¶ Almost unwittingly, Survival of the Book‘s Brian has hit upon the terrible chain that binds high productivity to high unemployment. He is looking at the world of publishing — specifically, the triumphal superiority of Amazon over Barnes & Noble — but what he says is true for most mature corproations, and the net net is more money for the Jeff Bezoses of the world.
I know I’ve gone on and on about labor before, but it does worry me. And something not addressed here is the massive amount of accumulated wealth in this country – the rich have become much, much richer – and yes, I’m looking at you, Mr. Jeff “$4.3 billion worth” Bezos. It’s time to DISTRIBUTE that WEALTH, billionaires! It’s hard to look at that amount of wealth alongside struggling independent bookstores and important independent presses that are getting by on nothing, with employees making pennies (trust me, I speak from experience) and having to cut corners while fatcats question their bottom lines, telling them they should dry up and die if they can’t find a market. That’s not even to mention public libraries facing horrible cuts, to employees, to hours, to branches. I know this is simplistic but on some level, so is the problem: $4.3 billion here and bookstore or library closing there (or here or there), it doesn’t take a math genius to find imbalance.
¶ Jonah Lehrer campaigns, eloquently, for the rehabilitation of LSD for experimental purposes. (The Frontal Cortex)
This is an elegant experimental paradigm. But it’s also profoundly limited. Even if we can locate the cells that govern binocular rivalry, that’s only a single “neural correlate of consciousness”. It remains entirely unclear if those to-be-determined cells in the visual cortex govern all visual experience, or just the contradictions between our eyeballs.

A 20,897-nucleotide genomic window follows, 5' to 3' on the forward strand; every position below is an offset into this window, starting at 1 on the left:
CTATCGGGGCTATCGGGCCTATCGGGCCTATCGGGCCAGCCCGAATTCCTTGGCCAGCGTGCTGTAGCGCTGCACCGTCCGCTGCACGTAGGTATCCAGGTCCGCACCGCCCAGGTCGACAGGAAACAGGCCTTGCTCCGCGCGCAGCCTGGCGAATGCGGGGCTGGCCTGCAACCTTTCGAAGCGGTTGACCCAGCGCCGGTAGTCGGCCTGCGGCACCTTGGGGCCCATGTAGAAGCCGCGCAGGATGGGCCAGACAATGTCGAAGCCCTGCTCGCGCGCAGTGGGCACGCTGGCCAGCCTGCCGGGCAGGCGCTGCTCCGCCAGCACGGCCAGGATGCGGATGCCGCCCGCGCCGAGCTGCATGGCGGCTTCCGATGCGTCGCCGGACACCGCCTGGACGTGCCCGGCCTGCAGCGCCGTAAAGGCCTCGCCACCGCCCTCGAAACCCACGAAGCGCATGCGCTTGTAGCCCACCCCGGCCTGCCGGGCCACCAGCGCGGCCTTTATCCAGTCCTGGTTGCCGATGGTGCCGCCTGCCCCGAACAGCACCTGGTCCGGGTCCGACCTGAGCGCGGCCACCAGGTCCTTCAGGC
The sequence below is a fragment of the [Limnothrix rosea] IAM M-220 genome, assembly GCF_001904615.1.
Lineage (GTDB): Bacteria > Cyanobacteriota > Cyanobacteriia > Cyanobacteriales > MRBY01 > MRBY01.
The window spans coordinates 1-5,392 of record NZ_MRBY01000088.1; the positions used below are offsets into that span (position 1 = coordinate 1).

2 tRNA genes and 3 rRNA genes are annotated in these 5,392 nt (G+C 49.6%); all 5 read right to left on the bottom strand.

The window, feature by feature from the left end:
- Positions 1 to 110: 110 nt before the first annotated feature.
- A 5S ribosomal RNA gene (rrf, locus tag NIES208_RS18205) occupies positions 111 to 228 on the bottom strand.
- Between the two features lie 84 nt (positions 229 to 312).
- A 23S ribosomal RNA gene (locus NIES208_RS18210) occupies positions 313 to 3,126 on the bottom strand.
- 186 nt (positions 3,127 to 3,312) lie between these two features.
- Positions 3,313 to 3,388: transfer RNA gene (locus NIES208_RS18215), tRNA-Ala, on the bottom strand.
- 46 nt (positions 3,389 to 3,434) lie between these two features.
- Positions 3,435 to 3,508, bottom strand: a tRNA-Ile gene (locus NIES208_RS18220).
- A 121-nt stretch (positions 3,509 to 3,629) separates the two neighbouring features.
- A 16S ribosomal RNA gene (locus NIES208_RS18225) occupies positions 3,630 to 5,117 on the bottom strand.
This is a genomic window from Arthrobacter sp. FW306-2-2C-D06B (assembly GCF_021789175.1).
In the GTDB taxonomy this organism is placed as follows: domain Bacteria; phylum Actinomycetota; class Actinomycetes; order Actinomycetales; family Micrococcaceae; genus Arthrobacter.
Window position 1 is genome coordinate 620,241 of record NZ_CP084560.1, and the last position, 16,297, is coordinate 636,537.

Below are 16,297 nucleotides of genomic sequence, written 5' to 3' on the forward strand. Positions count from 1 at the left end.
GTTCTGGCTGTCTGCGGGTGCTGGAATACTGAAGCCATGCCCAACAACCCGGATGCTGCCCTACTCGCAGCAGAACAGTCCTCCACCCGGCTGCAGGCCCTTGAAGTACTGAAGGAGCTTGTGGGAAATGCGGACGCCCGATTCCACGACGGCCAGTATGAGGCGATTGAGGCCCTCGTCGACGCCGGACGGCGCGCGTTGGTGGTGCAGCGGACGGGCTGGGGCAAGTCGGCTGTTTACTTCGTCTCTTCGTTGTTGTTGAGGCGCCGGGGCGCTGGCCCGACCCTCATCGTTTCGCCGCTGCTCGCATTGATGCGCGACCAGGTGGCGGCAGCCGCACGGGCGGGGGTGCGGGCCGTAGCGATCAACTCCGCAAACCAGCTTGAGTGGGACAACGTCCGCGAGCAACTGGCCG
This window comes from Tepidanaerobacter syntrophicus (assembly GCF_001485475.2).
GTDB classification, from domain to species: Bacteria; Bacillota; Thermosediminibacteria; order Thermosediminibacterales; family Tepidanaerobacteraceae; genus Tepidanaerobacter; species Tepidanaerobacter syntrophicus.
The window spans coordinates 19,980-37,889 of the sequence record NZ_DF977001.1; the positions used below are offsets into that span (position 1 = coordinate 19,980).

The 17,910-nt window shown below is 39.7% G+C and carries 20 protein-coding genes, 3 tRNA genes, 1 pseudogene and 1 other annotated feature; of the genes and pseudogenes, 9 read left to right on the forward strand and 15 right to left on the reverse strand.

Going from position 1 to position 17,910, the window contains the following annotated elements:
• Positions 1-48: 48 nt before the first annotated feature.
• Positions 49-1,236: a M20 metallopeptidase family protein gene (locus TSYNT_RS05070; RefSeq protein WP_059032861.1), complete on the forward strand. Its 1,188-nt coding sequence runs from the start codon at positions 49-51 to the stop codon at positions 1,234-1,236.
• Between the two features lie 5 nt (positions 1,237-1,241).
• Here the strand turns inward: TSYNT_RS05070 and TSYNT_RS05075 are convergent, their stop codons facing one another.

And this leads me back to LSD. Here’s a compound that can consistently alter our entire sensory experience, so that the brain is made aware of its own machinery. We see ourselves seeing the world. (I wish Kant had tried LSD – he would have loved it.*) From the perspective of neuroscience, the hallucinogen is like a systematic version of binocular rivalry. If we knew how LSD worked, we might also gain insight into how ordinary experience works, and how that chemical soup creates the feeling of this, here, now. In other words, the molecular “joints” tweaked by the illegal compound can tell us something very interesting about the source of our unjointed stream of consciousness. Cary Grant was on to something.
*Kant: “The imagination is a necessary ingredient of perception itself.”
We couldn’t agree more. The Editor dropped acid an untold number of times in his misspent youth, and never found it to be what anybody would call “recreational.” Also the kids turned out okay.